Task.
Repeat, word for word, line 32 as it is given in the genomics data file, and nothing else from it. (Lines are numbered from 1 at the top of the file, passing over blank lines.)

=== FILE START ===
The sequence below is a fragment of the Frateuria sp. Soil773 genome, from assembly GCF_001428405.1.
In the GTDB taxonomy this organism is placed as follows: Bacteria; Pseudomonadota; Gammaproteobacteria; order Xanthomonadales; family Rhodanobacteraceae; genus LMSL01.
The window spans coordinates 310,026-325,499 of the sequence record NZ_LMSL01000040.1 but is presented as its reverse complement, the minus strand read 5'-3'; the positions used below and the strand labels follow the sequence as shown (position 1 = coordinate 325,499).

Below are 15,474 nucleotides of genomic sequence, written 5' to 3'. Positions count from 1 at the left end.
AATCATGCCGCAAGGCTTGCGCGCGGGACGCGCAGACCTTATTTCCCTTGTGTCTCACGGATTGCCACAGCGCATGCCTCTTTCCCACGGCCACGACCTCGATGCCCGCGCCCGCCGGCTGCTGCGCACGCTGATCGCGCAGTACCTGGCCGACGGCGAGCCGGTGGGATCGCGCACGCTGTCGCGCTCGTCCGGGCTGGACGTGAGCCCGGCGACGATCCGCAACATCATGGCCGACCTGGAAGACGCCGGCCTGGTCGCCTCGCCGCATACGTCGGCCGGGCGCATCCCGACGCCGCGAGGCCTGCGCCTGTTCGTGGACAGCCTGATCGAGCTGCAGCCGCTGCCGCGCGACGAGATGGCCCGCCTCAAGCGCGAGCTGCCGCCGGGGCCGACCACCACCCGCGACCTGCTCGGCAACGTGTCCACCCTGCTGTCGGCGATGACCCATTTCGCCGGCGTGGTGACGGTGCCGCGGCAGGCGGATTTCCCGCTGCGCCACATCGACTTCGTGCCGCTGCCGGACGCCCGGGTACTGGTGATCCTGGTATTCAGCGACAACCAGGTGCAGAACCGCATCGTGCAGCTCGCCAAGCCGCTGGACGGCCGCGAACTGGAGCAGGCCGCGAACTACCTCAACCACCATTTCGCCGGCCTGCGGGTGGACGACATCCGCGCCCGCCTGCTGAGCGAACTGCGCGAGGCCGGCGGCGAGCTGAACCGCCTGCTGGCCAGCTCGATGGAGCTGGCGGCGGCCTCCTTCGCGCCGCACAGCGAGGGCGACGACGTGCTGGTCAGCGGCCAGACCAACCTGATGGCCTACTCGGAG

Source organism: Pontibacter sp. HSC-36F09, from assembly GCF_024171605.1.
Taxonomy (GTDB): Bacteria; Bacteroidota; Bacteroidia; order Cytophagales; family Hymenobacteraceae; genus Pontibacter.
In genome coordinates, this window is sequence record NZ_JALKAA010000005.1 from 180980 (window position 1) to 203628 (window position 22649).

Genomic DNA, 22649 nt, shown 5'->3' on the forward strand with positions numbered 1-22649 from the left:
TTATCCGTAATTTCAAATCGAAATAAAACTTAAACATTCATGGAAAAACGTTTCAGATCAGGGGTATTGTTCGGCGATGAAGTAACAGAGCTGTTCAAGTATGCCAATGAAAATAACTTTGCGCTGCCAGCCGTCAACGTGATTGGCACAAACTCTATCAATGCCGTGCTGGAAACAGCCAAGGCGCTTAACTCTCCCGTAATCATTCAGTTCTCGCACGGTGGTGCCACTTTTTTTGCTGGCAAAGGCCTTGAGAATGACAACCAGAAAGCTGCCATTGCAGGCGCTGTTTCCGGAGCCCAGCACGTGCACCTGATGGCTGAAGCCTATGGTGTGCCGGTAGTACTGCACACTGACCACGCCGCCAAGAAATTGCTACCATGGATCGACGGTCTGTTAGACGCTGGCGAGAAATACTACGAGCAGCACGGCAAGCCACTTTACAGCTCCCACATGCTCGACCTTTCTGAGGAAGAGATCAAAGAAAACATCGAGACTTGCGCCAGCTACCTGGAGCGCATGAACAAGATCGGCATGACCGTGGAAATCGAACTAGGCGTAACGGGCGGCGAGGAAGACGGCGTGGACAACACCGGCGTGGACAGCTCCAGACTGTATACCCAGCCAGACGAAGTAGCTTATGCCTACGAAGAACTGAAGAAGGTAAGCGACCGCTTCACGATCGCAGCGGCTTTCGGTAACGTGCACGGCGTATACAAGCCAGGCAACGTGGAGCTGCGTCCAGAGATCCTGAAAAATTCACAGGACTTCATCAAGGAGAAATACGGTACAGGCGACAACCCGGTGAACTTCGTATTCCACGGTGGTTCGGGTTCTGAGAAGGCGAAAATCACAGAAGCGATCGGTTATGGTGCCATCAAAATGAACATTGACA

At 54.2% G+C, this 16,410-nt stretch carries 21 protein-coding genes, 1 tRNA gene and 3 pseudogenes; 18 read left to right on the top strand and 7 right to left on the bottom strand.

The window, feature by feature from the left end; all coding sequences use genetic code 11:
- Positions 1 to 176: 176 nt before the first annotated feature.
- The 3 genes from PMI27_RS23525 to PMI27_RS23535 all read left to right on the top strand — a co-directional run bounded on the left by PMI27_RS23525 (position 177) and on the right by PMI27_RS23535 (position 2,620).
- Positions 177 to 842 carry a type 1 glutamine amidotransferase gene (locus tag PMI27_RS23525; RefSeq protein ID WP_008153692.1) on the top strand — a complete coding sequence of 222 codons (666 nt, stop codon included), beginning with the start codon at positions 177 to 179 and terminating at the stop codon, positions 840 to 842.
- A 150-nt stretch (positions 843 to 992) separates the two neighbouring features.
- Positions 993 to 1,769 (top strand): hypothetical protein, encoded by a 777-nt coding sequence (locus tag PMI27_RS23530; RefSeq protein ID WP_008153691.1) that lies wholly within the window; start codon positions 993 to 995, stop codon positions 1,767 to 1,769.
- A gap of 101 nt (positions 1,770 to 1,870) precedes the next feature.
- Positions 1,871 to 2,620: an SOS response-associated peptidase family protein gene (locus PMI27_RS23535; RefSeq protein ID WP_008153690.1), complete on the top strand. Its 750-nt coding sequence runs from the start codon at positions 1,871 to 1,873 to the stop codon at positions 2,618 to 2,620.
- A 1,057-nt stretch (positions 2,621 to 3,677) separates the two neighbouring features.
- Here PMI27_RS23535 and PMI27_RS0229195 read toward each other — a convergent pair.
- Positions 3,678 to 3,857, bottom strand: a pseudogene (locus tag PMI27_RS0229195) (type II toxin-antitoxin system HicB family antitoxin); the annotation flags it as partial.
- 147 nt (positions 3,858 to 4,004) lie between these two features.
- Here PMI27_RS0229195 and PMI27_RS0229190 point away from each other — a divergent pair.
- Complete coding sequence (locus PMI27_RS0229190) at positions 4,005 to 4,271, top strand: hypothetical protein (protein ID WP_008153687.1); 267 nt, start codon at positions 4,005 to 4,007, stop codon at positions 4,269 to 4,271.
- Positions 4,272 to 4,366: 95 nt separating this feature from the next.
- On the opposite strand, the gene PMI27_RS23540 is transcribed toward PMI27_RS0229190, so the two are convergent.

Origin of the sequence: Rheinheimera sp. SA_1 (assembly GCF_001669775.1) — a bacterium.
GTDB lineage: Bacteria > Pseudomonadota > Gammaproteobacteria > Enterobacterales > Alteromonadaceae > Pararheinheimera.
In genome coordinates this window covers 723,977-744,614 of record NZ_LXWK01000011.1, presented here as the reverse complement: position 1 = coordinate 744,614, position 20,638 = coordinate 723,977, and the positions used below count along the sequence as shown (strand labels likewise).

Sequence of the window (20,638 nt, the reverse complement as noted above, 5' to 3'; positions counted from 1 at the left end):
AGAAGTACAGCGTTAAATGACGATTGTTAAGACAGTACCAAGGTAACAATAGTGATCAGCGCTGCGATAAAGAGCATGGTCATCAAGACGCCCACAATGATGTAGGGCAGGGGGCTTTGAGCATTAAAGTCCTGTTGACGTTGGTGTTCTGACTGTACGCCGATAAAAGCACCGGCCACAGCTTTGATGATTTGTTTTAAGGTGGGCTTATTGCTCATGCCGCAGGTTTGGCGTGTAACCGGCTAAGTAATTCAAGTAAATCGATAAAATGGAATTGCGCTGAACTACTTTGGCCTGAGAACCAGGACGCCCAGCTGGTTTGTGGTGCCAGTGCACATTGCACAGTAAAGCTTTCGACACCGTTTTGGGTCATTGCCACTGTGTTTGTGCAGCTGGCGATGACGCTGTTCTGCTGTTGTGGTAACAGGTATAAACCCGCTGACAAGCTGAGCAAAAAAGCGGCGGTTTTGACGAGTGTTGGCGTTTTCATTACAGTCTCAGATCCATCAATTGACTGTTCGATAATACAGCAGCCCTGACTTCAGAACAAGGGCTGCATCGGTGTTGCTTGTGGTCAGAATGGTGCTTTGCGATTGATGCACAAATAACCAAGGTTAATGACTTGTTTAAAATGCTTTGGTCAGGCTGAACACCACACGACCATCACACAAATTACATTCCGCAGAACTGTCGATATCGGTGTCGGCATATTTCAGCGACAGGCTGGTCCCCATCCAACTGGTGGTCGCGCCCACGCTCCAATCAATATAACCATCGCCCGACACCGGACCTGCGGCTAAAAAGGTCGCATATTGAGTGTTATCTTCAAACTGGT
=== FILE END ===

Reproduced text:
AGAAGTACAGCGTTAAATGACGATTGTTAAGACAGTACCAAGGTAACAATAGTGATCAGCGCTGCGATAAAGAGCATGGTCATCAAGACGCCCACAATGATGTAGGGCAGGGGGCTTTGAGCATTAAAGTCCTGTTGACGTTGGTGTTCTGACTGTACGCCGATAAAAGCACCGGCCACAGCTTTGATGATTTGTTTTAAGGTGGGCTTATTGCTCATGCCGCAGGTTTGGCGTGTAACCGGCTAAGTAATTCAAGTAAATCGATAAAATGGAATTGCGCTGAACTACTTTGGCCTGAGAACCAGGACGCCCAGCTGGTTTGTGGTGCCAGTGCACATTGCACAGTAAAGCTTTCGACACCGTTTTGGGTCATTGCCACTGTGTTTGTGCAGCTGGCGATGACGCTGTTCTGCTGTTGTGGTAACAGGTATAAACCCGCTGACAAGCTGAGCAAAAAAGCGGCGGTTTTGACGAGTGTTGGCGTTTTCATTACAGTCTCAGATCCATCAATTGACTGTTCGATAATACAGCAGCCCTGACTTCAGAACAAGGGCTGCATCGGTGTTGCTTGTGGTCAGAATGGTGCTTTGCGATTGATGCACAAATAACCAAGGTTAATGACTTGTTTAAAATGCTTTGGTCAGGCTGAACACCACACGACCATCACACAAATTACATTCCGCAGAACTGTCGATATCGGTGTCGGCATATTTCAGCGACAGGCTGGTCCCCATCCAACTGGTGGTCGCGCCCACGCTCCAATCAATATAACCATCGCCCGACACCGGACCTGCGGCTAAAAAGGTCGCATATTGAGTGTTATCTTCAAACTGGT